Street Smart - January/February - 2018

Toyota/Lexus U880E: Beyond the Valve Body

The Toyota/Lexus U880E was first introduced in the 2013 Lexus RX350 sport. Since then it’s become quite popular; BMW began using it in 2015 under the name GA8F22AW. GM started using in 2016 as the 8F45. And it started showing up in Volvo in 2014 as their TG-81SC.

These transaxles have been on the road for about five years now and are getting a lot of miles on them. With all the different manufacturers using this transaxle, there’s no doubt you’ll be seeing it in your shop before long.

In the December issue of GEARS, we covered the valve body from a 2015 Lexus RX350 sport with a 3.5-liter engine. We identified bolt locations, check valves, solenoids, valves and springs, and covered a few assembly tips.

In this issue, we’re going beyond the valve body, to look through the unit itself.

With the unit out of the car and on the bench, remove the eight bolts that hold the valve body in place (figure 2). We’ve identified the bolt locations and lengths, along with the bolt torque for reassembly.

With the valve body removed, you now have access to air check the components (figure 3). When air checking, regulate your air pressure to about 30 PSI. That’ll give you a better idea whether there’s a leak or not.

Remove the NC3 and NT speed sensors (figure 3) from transaxle to prevent damage.

Remove the bolts to split the case halves (figure 4). Once again, we’ve identified bolt lengths and locations, with bolt torque for reassembly. Knowing which bolts to remove makes this unit pretty easy to work on.

Once you have the bell-housing side of the case removed, you’ll be able to reach the pump and internals for disassembly.

Remove the seven bolts for the pump (figure 5). The pump will lift out with the filter attached (figure 6). Notice the different torque for the two filter bolts. Be careful not to over-torque the filter bolts; the filter is plastic and can crack.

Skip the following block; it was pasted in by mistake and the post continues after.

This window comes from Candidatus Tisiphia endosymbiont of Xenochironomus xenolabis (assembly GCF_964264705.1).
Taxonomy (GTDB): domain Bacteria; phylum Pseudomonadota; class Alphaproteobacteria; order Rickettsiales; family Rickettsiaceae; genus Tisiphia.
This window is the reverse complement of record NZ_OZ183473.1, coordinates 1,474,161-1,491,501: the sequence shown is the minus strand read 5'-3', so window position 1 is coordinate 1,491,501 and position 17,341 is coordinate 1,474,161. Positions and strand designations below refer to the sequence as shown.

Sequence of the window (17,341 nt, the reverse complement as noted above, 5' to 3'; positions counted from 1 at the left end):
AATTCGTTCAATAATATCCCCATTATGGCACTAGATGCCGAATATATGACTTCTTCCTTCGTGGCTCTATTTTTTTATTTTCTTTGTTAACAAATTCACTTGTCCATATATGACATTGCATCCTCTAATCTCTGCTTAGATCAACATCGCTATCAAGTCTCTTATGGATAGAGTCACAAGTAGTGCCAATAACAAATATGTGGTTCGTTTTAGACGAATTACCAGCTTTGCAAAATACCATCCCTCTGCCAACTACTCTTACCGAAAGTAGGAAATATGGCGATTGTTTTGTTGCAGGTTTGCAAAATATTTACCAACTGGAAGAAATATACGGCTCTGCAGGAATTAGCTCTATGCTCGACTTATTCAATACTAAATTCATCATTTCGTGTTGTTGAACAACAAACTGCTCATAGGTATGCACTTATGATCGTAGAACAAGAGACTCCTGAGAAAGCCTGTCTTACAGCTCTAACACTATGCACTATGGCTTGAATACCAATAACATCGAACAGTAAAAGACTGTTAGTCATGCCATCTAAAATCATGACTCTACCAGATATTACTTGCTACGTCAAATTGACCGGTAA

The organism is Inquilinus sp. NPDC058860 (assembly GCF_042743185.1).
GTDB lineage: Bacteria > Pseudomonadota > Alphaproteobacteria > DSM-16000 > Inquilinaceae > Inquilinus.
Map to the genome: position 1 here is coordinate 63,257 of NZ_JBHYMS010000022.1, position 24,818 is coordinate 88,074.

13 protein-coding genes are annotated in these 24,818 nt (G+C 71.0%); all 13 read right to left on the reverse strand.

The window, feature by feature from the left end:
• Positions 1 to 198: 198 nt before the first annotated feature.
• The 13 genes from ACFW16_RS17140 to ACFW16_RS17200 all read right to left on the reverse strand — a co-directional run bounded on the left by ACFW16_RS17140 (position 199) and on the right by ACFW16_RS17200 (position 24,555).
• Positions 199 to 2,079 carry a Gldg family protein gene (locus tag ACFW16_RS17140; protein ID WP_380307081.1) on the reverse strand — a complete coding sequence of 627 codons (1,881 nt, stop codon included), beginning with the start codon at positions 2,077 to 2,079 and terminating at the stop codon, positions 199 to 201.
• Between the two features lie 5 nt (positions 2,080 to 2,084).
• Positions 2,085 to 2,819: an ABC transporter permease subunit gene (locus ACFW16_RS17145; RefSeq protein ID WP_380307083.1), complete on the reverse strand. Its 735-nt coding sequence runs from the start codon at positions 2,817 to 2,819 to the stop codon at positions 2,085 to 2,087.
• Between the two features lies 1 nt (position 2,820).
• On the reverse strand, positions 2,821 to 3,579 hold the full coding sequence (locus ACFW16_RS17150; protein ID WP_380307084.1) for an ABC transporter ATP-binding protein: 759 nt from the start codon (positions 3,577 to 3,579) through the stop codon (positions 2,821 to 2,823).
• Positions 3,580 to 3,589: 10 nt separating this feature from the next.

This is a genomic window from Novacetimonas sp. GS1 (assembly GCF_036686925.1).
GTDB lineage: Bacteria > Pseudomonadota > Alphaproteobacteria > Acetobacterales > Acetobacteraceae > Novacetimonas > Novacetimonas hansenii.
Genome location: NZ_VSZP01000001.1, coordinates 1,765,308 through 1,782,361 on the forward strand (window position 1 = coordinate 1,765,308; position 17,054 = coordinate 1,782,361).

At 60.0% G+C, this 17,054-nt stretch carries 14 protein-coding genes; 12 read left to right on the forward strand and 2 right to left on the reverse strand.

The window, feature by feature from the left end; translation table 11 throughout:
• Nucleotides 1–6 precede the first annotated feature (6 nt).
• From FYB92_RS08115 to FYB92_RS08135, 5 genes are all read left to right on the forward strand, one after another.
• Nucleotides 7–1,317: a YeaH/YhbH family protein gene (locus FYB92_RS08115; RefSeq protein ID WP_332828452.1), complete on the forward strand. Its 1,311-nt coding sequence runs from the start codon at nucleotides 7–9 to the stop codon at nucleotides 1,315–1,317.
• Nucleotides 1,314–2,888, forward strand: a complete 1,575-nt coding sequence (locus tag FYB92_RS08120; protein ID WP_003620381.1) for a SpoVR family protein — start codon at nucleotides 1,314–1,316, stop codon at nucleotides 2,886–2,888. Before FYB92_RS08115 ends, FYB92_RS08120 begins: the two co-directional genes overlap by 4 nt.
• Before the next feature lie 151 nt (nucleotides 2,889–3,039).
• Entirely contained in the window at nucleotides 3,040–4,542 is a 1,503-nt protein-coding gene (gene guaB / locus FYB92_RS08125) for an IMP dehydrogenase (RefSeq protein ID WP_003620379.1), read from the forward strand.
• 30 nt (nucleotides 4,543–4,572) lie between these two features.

After removing the ten pump bolts and two filter bolts, the pump will come apart. There isn’t much to the pump: The pump gear ID marks face up when the gears are in place in the pump cover (figure 7).

With the pump removed, everything down to the support will just lift out. As you remove the input shaft, the front planetary gear assembly and the C-3 and C-4 clutch drums will lift out with it (figure 8).

Remove the C-3 and C-4 clutches from the input planetary; remove both clutch packs from the drum (figure 9). We’ve provided the clutch clearances for reassembly.

Next, remove the C-4 balance piston, return spring assembly, and C-4 clutch piston (figure 10).

You won’t be able to remove the C-3 piston assembly right now: It’s held in with 32 rivets (figure 11). For now, the only way to service the C-3 apply piston is to replace the drum. A replaceable piston is in the works from the aftermarket.

Inspect the front planetary gear assembly and notice the location of bearing races (figure 12). The B-1 band will come right out (figure 13).

Remove the front planetary ring gear. This will let you lift the C-1 clutch drum out, and then the input sun gear drum will lift out.

Figure 14 shows how to assemble the C-1 clutch apply piston and balance piston, and provides clutch clearance you’ll need during assembly.

This takes us to the front planetary gear subassembly that bolts into the case.

That’s it for this issue, going beyond the valve body. We’ll continue with part two in the next issue of GEARS. Keep your eyes open for it, ’cause that’s not just smart… that’s street smart!